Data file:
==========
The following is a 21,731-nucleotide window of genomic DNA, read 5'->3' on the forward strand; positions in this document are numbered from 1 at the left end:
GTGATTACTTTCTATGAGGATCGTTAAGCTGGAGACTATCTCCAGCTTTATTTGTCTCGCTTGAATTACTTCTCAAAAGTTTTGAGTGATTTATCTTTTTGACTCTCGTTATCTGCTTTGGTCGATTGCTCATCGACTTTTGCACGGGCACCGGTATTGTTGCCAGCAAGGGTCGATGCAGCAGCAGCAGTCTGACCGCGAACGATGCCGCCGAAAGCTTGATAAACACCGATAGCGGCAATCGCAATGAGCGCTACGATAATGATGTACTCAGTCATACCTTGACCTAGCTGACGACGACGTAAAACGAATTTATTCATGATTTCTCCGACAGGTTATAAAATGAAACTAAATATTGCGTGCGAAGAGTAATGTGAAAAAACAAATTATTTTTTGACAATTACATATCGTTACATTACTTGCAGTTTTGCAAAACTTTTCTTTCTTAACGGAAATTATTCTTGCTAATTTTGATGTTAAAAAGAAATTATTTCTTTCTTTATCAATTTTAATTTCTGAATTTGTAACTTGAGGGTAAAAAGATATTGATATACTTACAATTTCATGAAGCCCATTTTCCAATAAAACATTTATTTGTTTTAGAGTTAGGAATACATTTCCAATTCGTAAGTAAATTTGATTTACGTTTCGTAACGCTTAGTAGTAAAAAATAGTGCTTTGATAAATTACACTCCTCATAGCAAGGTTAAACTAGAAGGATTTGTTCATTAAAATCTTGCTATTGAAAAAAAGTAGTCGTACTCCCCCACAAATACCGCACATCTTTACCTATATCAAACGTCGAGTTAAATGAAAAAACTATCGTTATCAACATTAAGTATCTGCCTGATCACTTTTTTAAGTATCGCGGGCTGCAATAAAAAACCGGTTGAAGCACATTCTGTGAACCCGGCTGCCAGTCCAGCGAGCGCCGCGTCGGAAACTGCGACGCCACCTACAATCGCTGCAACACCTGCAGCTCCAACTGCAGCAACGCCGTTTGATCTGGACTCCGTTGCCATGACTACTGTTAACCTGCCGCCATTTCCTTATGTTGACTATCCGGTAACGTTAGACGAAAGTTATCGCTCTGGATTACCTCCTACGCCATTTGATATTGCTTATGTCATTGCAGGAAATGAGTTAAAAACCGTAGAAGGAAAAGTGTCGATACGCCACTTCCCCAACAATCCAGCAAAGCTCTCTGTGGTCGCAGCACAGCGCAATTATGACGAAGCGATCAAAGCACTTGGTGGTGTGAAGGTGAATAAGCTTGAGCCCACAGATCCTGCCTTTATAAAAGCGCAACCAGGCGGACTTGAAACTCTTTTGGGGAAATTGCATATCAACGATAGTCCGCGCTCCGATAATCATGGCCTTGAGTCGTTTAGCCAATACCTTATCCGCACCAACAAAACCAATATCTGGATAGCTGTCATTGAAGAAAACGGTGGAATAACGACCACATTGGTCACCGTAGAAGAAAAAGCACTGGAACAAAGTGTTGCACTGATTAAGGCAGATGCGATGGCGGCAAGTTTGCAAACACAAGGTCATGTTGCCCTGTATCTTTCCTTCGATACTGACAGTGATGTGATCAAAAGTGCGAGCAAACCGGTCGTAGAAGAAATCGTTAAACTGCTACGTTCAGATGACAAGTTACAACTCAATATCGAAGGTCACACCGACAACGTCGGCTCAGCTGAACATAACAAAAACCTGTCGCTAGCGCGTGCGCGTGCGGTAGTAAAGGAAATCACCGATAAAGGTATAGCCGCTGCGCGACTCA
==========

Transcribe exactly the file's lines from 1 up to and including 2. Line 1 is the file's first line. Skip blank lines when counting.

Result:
The following is a 21,731-nucleotide window of genomic DNA, read 5'->3' on the forward strand; positions in this document are numbered from 1 at the left end:
GTGATTACTTTCTATGAGGATCGTTAAGCTGGAGACTATCTCCAGCTTTATTTGTCTCGCTTGAATTACTTCTCAAAAGTTTTGAGTGATTTATCTTTTTGACTCTCGTTATCTGCTTTGGTCGATTGCTCATCGACTTTTGCACGGGCACCGGTATTGTTGCCAGCAAGGGTCGATGCAGCAGCAGCAGTCTGACCGCGAACGATGCCGCCGAAAGCTTGATAAACACCGATAGCGGCAATCGCAATGAGCGCTACGATAATGATGTACTCAGTCATACCTTGACCTAGCTGACGACGACGTAAAACGAATTTATTCATGATTTCTCCGACAGGTTATAAAATGAAACTAAATATTGCGTGCGAAGAGTAATGTGAAAAAACAAATTATTTTTTGACAATTACATATCGTTACATTACTTGCAGTTTTGCAAAACTTTTCTTTCTTAACGGAAATTATTCTTGCTAATTTTGATGTTAAAAAGAAATTATTTCTTTCTTTATCAATTTTAATTTCTGAATTTGTAACTTGAGGGTAAAAAGATATTGATATACTTACAATTTCATGAAGCCCATTTTCCAATAAAACATTTATTTGTTTTAGAGTTAGGAATACATTTCCAATTCGTAAGTAAATTTGATTTACGTTTCGTAACGCTTAGTAGTAAAAAATAGTGCTTTGATAAATTACACTCCTCATAGCAAGGTTAAACTAGAAGGATTTGTTCATTAAAATCTTGCTATTGAAAAAAAGTAGTCGTACTCCCCCACAAATACCGCACATCTTTACCTATATCAAACGTCGAGTTAAATGAAAAAACTATCGTTATCAACATTAAGTATCTGCCTGATCACTTTTTTAAGTATCGCGGGCTGCAATAAAAAACCGGTTGAAGCACATTCTGTGAACCCGGCTGCCAGTCCAGCGAGCGCCGCGTCGGAAACTGCGACGCCACCTACAATCGCTGCAACACCTGCAGCTCCAACTGCAGCAACGCCGTTTGATCTGGACTCCGTTGCCATGACTACTGTTAACCTGCCGCCATTTCCTTATGTTGACTATCCGGTAACGTTAGACGAAAGTTATCGCTCTGGATTACCTCCTACGCCATTTGATATTGCTTATGTCATTGCAGGAAATGAGTTAAAAACCGTAGAAGGAAAAGTGTCGATACGCCACTTCCCCAACAATCCAGCAAAGCTCTCTGTGGTCGCAGCACAGCGCAATTATGACGAAGCGATCAAAGCACTTGGTGGTGTGAAGGTGAATAAGCTTGAGCCCACAGATCCTGCCTTTATAAAAGCGCAACCAGGCGGACTTGAAACTCTTTTGGGGAAATTGCATATCAACGATAGTCCGCGCTCCGATAATCATGGCCTTGAGTCGTTTAGCCAATACCTTATCCGCACCAACAAAACCAATATCTGGATAGCTGTCATTGAAGAAAACGGTGGAATAACGACCACATTGGTCACCGTAGAAGAAAAAGCACTGGAACAAAGTGTTGCACTGATTAAGGCAGATGCGATGGCGGCAAGTTTGCAAACACAAGGTCATGTTGCCCTGTATCTTTCCTTCGATACTGACAGTGATGTGATCAAAAGTGCGAGCAAACCGGTCGTAGAAGAAATCGTTAAACTGCTACGTTCAGATGACAAGTTACAACTCAATATCGAAGGTCACACCGACAACGTCGGCTCAGCTGAACATAACAAAAACCTGTCGCTAGCGCGTGCGCGTGCGGTAGTAAAGGAAATCACCGATAAAGGTATAGCCGCTGCGCGACTCA